New Patient Appointment or 214-645-8300

Sumeet S. Teotia, M.D. Answers Questions On Breast Reconstruction

Sumeet S. Teotia, M.D. Answers Questions On: Breast Reconstruction

The word “flap” is used a lot in breast reconstruction. What does that refer to?

There are a lot of “flap” procedures in breast reconstruction, such as DIEP, SIEA, double-stacked flaps, TRAM, TUG, PAP, and SGAP/IGAP. With these procedures, we use tissue from other parts of the body to reconstruct the breast using a microscope to link the small arteries and veins in the chest, so there are generally no implants involved. 

In the DIEP (deep inferior epigastric artery perforator) or SIEA (superficial inferior epigastric artery perforator) procedure, we use tissue from the abdomen to build the new breast. With the TUG (transverse upper gracilis) or PAP (Profunda artery perforator), we use tissue from the inner thigh area.  

And with the SGAP (superior gluteal artery perforator), we take tissue from the upper buttocks area. Basically, “flap” means any tissue with a blood supply, or that is generally connected to a main artery and vein, which are linked to blood vessels in the chest (IMA/IMV). In the double flap or stacked flap procedure, various unique combinations of DIEP/SIEA or other flaps are used to reconstruct a breast, generally one sided. 

Are patients concerned about having something “missing” from another part of their body?

The patient isn’t usually concerned with how the tissue got there to make a beautiful breast. What they do care about is whether the breast will appear symmetric, and if it’s attractive and natural looking. When they’re pleased, it helps build their confidence and self image.

Are there any advances in cosmetic and reconstructive surgery that patients can look forward to?

Breast reconstruction patients can look forward to a wide array of choices for their reconstruction, with one patient never fitting exactly like another one. Hence the result is unique and tailored to their desires and their anatomy, something that would be natural to them with less long-term morbidity, despite the invasiveness of a procedure.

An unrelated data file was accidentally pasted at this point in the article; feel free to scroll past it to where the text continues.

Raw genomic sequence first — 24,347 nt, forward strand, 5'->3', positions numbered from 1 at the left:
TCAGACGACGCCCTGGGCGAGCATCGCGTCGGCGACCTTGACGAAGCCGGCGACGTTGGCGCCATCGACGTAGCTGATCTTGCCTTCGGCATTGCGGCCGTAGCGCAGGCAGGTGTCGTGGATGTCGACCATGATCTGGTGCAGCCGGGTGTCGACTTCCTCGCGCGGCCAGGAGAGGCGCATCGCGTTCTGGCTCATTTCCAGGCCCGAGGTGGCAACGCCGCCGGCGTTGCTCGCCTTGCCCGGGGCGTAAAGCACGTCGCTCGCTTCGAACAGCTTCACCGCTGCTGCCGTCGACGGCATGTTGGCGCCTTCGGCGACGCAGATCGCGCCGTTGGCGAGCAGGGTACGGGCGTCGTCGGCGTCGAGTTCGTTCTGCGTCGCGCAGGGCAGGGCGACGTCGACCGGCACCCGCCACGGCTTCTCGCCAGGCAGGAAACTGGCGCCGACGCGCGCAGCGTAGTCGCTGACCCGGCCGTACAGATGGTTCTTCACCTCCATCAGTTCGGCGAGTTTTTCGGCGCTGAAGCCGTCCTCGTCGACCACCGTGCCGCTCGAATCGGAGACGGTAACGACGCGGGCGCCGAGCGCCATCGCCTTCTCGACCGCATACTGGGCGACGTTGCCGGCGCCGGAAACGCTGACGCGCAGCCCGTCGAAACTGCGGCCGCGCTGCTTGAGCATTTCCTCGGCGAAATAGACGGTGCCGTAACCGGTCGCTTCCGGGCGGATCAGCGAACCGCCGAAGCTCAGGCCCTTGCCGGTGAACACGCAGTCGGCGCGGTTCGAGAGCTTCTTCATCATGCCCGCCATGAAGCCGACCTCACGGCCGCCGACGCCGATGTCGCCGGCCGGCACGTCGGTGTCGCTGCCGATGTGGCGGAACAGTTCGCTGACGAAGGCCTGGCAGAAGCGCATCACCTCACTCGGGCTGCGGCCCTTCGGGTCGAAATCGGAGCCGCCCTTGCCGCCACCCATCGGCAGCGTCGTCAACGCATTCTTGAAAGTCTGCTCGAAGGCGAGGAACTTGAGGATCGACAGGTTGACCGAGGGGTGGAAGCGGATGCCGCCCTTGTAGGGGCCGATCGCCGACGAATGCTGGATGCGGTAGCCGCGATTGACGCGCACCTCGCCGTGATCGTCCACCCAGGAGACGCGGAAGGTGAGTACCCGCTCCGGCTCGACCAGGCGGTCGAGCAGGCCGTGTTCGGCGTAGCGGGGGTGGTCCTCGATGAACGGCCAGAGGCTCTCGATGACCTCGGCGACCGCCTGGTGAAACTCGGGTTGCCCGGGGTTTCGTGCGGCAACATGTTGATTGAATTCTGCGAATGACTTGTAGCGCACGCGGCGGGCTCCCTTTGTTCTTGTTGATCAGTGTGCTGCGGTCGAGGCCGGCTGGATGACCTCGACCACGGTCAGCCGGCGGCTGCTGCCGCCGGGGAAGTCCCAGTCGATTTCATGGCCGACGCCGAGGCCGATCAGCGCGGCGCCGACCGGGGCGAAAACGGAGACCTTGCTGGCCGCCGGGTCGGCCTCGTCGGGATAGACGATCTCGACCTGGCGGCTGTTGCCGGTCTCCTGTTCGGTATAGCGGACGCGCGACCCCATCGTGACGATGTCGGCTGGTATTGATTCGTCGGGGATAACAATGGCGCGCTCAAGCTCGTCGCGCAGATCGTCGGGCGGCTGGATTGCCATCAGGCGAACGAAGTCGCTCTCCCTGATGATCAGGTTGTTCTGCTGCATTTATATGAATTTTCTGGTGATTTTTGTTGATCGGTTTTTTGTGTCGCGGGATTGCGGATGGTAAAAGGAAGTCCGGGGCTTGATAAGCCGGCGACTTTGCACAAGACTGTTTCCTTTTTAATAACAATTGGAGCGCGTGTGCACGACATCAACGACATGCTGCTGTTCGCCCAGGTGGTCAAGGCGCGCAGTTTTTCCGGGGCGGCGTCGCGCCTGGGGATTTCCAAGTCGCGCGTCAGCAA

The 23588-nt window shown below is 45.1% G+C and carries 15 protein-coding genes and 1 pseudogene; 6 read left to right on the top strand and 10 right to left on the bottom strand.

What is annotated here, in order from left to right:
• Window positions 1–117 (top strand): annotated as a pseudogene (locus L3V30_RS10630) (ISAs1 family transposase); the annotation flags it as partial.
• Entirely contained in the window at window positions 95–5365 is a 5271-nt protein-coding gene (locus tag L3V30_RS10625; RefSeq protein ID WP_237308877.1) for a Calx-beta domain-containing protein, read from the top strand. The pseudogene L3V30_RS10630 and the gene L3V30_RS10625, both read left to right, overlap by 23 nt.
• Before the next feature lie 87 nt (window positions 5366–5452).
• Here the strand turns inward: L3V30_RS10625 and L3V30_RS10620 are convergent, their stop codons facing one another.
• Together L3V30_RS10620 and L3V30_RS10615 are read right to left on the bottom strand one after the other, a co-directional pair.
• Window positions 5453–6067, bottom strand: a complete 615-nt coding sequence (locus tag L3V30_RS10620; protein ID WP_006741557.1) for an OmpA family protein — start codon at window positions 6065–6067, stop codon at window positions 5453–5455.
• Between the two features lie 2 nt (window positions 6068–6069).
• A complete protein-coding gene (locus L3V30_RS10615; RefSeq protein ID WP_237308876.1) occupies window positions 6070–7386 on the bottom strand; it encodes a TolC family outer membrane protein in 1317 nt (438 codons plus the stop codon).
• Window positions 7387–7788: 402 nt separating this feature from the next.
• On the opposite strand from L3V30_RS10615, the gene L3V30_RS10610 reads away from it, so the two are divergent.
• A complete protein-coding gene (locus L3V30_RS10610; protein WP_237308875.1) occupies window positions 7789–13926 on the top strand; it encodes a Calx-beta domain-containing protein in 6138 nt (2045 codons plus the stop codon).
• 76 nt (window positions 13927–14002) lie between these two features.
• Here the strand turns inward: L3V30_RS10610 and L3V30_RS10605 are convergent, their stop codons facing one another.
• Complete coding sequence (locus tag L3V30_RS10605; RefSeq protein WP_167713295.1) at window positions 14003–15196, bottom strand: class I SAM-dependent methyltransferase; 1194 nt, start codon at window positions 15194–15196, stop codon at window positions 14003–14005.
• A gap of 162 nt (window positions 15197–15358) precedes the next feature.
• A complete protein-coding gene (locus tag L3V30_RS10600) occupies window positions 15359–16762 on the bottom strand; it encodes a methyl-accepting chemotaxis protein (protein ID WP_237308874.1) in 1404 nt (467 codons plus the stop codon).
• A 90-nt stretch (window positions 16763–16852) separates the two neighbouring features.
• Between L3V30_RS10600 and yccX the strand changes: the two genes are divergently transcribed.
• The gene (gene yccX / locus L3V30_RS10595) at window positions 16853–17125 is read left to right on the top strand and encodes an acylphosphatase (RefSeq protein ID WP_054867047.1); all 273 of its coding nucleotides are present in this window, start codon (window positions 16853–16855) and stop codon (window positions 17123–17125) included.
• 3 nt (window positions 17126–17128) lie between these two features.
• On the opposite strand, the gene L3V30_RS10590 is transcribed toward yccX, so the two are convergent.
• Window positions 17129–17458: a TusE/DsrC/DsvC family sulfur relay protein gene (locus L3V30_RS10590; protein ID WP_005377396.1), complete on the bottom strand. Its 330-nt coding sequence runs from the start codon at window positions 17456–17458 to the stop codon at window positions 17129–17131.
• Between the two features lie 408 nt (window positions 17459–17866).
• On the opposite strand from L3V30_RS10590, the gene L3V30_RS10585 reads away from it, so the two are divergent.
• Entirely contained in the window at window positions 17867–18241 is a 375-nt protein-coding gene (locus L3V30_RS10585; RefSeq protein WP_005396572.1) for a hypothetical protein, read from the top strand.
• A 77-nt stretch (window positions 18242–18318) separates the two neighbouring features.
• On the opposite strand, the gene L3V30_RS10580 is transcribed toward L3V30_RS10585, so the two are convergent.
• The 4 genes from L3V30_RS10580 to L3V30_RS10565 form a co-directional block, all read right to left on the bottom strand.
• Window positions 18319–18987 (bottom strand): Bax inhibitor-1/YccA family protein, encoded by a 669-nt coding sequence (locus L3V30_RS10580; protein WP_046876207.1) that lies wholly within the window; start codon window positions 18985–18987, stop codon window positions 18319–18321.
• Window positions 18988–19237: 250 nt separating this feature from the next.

Patients can also look forward to various evolving options in implant-based reconstruction that are safe, reliable, and long-term, and that also minimize potential morbidity that can result from autologous reconstruction. 

As nipple-sparing mastectomies and double mastectomies become more popular, and as patients have wider options with fully informed decisions about what is best for them, we can generally accommodate their wishes. 

In fat grafting, which is an adjunctive part of my practice, patients should expect less down time, increased success, and more natural results. In the future, there will also be less-aggressive surgery in order to achieve results that used to be achieved with more aggressive procedures. 

However, we shouldn’t give up the classical, tried-and-true methods for breast reconstruction and other cosmetic procedures that have been done for decades. They still work beautifully, are safe, and they still stand the test of time with long-term success. Those procedures form the foundation and roots of our current techniques. New doesn’t always mean better or safer.

More patients are informed, and it helps me to tailor their cosmetic and reconstructive outcomes to their desires as best as I can. 

You’re also a medical illustrator. How does that help you in your surgical practice?

I’ve been an artist for most of my life, and I teach drawing courses to UT Southwestern medical students in small group sessions.

I believe art, and in my case, classical art and drawing, gives you a keener sense of observation and helps people understand perspective, light, and shadows in an analytical and scientific manner. It also allows you to see natural beauty in different terms. 

Concentrating on developing my own artistic skills away from being a surgeon makes me a better plastic surgeon, in my opinion. It also makes me a better teacher and a better mentor for my residents and students who are interested in the visual world. If I can teach them how to see things differently, and the way we observe the world, then perhaps, in my opinion, they can become better-thinking physicians and surgeons, and perhaps better plastic surgeons.